Hats off to Sandy & the Goat Kids

Our earnest attempts to ready the farm for heavy winds were not even tested. We feel lucky and are concerned for so many people of the Atlantic and Caribbean who are not.

One vows to be better at taking days off. Then Sandy knocks on the door. We “battened down the hatches” on the variety of mobile shelters with animals we left on pasture and marched the chickens and goats scheduled  for processing and a trip to the butcher for their final move into the barnyard.

The hoop houses have a new bolt and tie system as a redundant check on the roll up sides. Hoop houses are not insurable for good reason and as the memos on the wires preparing for the storm reminded… the best thing one can do is not allow any breach. Nice initiative Anna. 2013’s garlic now occupies a good portion of the original garden, thanks to Liva and Lauren’s Friday night push. And our many treasures (inherited used roofing material, scrap lumber, lengths of row cover, carts and vessels) are tucked away for the season or trapped down by boulders. After what seems like 48 hours of buzzing around at the pace of antique movies, Keystone Kops of the farm, Laura and Mari re-assert the vow not to accumulate so much and store what we need well. Forrest is underway with a long-planned project to tuck some sheds into the barnyard which will help us keep our vows!

 

 

 

 

 

 

 

 

Suddenly, the time arrived to send this year’s beautiful herd of goat kids to Royal Butcher. Our chat with Royal and the USDA inspector confirmed our observations; the goats had grown quickly and well. They have lovely coats and were so strictly grass-fed that they were almost impossible to bribe into the trailer with grain.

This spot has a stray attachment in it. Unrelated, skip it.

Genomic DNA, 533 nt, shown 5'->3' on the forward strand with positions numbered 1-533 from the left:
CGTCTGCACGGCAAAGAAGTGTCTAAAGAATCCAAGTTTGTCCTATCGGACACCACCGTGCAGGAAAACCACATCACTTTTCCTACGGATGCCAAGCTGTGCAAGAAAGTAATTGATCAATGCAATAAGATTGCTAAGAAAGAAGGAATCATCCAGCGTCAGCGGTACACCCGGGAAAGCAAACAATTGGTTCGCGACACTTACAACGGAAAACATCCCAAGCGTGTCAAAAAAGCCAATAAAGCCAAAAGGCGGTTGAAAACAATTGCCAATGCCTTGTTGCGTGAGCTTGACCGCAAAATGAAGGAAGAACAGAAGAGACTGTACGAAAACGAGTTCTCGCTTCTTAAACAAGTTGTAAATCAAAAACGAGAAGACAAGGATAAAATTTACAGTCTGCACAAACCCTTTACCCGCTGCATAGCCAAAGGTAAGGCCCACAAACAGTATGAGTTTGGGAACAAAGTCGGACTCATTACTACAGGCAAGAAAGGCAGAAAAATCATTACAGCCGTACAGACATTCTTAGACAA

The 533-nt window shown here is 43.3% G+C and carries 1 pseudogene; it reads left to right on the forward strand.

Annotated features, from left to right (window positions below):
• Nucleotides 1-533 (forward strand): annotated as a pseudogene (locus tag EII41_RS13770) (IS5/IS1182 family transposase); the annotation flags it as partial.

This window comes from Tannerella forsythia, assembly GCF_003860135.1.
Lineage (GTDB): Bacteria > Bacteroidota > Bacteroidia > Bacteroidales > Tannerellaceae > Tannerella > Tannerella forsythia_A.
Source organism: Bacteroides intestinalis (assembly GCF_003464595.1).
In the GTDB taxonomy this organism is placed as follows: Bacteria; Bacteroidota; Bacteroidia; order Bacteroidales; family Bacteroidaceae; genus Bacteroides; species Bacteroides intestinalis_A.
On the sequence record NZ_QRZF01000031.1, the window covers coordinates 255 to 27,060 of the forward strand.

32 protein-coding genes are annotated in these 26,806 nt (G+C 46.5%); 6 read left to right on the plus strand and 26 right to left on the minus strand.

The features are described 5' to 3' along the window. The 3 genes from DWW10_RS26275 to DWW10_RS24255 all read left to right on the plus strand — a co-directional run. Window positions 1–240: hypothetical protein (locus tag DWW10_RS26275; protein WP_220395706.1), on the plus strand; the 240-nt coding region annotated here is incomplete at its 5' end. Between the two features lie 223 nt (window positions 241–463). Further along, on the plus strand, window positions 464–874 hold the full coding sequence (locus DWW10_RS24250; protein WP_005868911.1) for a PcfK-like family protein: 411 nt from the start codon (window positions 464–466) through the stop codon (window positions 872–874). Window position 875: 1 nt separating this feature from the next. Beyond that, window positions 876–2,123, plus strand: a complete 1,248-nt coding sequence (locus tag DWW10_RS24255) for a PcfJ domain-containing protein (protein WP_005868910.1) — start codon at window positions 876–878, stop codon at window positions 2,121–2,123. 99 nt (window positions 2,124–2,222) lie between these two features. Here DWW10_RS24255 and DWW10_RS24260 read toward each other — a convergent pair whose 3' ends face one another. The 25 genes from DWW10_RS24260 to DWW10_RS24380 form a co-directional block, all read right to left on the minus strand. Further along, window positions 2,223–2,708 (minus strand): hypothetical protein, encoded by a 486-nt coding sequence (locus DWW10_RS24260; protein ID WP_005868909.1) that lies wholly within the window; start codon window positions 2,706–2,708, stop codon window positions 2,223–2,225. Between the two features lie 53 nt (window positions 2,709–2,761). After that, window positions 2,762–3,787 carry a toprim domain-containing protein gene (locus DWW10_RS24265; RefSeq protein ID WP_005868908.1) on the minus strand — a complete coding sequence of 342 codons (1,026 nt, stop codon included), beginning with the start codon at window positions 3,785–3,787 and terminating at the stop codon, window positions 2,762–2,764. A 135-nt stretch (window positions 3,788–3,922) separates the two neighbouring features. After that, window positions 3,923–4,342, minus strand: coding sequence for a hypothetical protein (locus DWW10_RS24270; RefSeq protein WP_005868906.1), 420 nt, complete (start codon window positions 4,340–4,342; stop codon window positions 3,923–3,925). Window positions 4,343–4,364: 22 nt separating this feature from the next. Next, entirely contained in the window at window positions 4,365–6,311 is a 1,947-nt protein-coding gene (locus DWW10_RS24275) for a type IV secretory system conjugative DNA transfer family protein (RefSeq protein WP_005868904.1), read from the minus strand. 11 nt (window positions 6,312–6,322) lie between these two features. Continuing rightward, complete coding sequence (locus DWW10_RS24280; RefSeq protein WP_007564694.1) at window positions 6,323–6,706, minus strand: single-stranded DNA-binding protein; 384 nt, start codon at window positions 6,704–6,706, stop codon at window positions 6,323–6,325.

As in year’s past, this group was adorable and brought joy and great learning to many who crossed their paths.  They leave their mark, not only on our hearts, but also on our land. They did a great job re-opening pasture and forest edge and improving the grass for the goats of the future. Special thanks to Lauren for leading their care. Hats off to Kenya, Kilimanjaro, Paine, Pisgah, Elbrus, Everest, General Stark, Marcy, Mansfield, Kathadin, K2, Half Dome and Tamalpais; we thank you for all that you give in life and death.

 “The mountains! the mountains! we greet them with a song, 
Whose echoes rebounding their woodland heights along, 
Shall mingle with anthems that winds and fountains sing. “

 

 

 

 

 

 

 

 

 

We did keep two of this year’s kids, Pico and Annapurna remain, chosen for their potential to be

Pico, regal from a young age

good milkers. You can see them in the barnyard as they transition from being part of a kid goat herd to part of the milking herd.